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Many businesses are requiring employees to get a COVID-19 vaccination. Some are requiring customers to do the same.
One Utah lawmaker says that if businesses require vaccines, then they should also take on potential risks.
Sen. Kirk Cullimore, R-Sandy, is working on a proposal that would make businesses requiring vaccinations liable if an employee or even a customer suffers an adverse reaction.
“If a private business is going to mandate a medical procedure, then they should take on some form of liability,” Cullimore said.
The risk of serious side effects remains far smaller than the benefits of getting the vaccine. Fully vaccinated individuals experience significantly lower rates of severe illness, hospitalization and death.
He explains that anyone that claims they suffered from a vaccine will have to prove that in court, but he believes there should be a legal path should anyone want to make such a claim.
“If they’re going to get in the business of ensuring people do things for public health, then there should be some risk involved. They will have to decide if they want to go there or not,” Cullimore said.
He stresses that he is exploring the issue and gathering input to see whether the idea has enough support among his colleagues.
Vaccine mandates for employees are becoming more common, including at some Utah businesses.
A recent Gallup survey shows the number of employees reporting that their employer is requiring the COVID-19 vaccine doubled from July to August. Several colleges and universities across the state are also mandating the vaccine for students.
The proposal is a reversal from last year when Cullimore sponsored legislation to provide protections to Utah businesses from lawsuits related to an individual contracting COVID-19 on their property. They later expanded those protections to include some state government functions.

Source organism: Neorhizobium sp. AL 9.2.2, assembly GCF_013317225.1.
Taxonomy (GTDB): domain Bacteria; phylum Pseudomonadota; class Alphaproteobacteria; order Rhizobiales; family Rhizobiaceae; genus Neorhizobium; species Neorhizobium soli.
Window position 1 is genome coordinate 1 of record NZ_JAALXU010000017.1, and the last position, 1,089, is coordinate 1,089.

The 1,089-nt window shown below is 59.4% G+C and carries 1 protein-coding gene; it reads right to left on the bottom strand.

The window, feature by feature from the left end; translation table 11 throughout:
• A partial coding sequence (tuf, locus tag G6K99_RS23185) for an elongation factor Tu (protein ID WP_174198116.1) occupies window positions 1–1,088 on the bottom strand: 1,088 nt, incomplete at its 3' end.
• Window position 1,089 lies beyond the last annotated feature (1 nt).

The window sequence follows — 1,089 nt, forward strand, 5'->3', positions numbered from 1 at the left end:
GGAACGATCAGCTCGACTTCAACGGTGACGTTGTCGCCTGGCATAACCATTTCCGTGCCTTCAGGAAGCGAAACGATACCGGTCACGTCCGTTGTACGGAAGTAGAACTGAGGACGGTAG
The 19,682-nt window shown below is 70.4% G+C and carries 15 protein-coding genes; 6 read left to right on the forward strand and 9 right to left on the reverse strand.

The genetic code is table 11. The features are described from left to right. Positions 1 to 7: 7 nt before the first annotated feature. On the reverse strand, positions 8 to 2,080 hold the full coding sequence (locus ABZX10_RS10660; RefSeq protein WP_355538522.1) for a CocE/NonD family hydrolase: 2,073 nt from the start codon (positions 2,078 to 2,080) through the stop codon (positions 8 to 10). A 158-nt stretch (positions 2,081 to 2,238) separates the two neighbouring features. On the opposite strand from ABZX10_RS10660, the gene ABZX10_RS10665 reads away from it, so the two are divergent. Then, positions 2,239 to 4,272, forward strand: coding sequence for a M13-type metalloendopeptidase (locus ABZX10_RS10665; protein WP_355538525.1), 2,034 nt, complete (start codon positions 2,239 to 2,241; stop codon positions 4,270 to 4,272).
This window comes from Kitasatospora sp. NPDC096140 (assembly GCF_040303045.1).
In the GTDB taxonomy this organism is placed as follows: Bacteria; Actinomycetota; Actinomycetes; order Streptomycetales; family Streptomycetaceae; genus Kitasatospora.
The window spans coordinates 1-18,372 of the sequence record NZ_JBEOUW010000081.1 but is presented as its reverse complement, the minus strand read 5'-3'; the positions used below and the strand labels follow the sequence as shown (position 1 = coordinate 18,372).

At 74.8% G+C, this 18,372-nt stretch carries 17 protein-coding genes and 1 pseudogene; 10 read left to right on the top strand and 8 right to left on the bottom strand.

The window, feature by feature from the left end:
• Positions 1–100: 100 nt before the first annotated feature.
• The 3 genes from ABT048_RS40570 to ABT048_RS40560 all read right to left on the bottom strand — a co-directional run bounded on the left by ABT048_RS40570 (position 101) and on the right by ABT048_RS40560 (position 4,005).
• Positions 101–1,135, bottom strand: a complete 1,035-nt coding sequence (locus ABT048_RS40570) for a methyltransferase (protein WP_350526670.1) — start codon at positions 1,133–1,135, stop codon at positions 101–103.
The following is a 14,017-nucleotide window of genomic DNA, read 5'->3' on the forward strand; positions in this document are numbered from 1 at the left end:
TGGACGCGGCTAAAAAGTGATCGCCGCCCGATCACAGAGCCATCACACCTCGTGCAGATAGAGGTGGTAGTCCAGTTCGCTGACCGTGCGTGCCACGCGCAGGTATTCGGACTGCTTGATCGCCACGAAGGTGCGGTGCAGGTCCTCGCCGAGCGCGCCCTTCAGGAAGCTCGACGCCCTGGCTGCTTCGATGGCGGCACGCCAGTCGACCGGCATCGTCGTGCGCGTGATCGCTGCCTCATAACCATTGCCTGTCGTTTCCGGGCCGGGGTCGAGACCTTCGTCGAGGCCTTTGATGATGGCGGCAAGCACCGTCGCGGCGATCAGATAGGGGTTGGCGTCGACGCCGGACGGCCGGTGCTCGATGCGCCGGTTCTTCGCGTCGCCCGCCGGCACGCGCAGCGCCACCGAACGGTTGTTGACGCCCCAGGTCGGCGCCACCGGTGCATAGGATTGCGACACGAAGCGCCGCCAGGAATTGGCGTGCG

It’s not clear whether Cullimore’s new proposal is needed.
University of Utah law professor Jeff Schwartz explains worker’s compensation laws already hold a business liable for anything that happens to an employee within the scope of their job. That would include a mandatory vaccine.
“The general idea of worker’s comp is that you go to work in a factory and you lose a finger operating heavy machinery. Instead of having to find a lawyer and sue your employer, you can recover as the employee under worker’s compensation. It’s intended to cover stuff like this where an employee gets injured because of a requirement of their job, and vaccination, in this case, would seem to fit,” Schwartz said.
Schwartz says if Cullimore expanded that liability beyond what already exists, perhaps creating an additional layer of liability to protect workers, that could have a chilling effect on whether businesses require vaccinations.
“It’s conceivable an employee could recover both under worker’s comp and under tort liability. That would definitely increase the level of risk for employers and would cause some concern,” Schwartz said.
Cullimore suggests the idea could go further than the employer/employee relationship to encompass customers at a store or restaurant.
“If you think about a small town with just one grocery store. If they start mandating a medical procedure, you might begin to think it’s impractical to go elsewhere to get your groceries. Businesses need to begin thinking about the legal responsibilities when they do this,” Cullimore said.
Cullimore has opened a file for the legislation ahead of the 2022 session.